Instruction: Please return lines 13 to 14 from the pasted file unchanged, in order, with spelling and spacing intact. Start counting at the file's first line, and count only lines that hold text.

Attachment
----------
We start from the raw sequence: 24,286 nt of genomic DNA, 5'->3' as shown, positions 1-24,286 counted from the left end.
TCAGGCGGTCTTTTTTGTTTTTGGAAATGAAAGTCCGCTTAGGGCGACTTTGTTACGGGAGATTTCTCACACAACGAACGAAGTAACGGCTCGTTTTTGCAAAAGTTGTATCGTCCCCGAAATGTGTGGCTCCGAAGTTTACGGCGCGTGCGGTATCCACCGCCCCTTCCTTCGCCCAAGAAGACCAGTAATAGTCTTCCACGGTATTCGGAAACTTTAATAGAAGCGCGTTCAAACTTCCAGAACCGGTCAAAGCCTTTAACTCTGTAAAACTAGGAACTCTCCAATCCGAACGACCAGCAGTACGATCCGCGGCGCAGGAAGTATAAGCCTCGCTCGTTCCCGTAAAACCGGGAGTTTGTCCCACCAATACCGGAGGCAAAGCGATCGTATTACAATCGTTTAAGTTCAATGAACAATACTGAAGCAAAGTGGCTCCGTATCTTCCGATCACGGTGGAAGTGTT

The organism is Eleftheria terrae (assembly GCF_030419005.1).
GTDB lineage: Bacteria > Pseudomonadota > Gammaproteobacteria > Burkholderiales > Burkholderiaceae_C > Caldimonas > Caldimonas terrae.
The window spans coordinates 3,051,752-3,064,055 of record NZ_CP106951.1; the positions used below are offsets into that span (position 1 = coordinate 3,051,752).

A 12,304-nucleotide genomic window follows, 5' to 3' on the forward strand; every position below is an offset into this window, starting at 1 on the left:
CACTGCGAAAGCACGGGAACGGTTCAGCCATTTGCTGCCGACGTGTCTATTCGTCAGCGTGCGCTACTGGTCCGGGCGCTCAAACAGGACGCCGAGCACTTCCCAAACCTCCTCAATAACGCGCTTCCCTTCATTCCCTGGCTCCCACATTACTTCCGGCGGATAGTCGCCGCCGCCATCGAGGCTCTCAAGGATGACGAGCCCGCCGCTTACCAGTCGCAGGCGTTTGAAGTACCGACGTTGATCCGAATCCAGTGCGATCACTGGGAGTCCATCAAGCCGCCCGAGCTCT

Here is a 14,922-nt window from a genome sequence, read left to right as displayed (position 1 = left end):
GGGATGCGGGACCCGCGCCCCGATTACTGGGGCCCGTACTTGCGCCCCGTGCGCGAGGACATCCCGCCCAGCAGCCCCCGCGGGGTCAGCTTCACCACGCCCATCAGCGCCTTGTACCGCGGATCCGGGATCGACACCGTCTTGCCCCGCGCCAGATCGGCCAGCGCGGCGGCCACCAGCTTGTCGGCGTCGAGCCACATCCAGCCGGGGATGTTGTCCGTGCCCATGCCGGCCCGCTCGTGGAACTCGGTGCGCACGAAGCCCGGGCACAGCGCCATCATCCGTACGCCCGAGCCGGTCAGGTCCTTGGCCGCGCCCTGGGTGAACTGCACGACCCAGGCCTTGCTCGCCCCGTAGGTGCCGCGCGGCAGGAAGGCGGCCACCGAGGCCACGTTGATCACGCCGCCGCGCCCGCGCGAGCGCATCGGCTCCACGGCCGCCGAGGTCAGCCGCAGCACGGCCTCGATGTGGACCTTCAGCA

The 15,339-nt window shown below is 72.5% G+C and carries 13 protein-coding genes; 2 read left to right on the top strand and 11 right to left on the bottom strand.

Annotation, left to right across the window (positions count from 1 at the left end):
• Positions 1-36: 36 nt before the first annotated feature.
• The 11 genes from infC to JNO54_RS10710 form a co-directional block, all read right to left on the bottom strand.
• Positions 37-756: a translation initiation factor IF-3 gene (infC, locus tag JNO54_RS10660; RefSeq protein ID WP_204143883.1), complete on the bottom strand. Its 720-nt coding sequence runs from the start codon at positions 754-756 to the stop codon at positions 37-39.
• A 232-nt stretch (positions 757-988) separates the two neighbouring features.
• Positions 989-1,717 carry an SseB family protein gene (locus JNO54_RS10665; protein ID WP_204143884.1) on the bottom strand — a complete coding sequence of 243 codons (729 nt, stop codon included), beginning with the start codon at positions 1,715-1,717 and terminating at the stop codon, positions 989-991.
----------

• The 11 genes from infC to JNO54_RS10710 form a co-directional block, all read right to left on the bottom strand.
• Positions 37-756: a translation initiation factor IF-3 gene (infC, locus tag JNO54_RS10660; RefSeq protein ID WP_204143883.1), complete on the bottom strand. Its 720-nt coding sequence runs from the start codon at positions 754-756 to the stop codon at positions 37-39.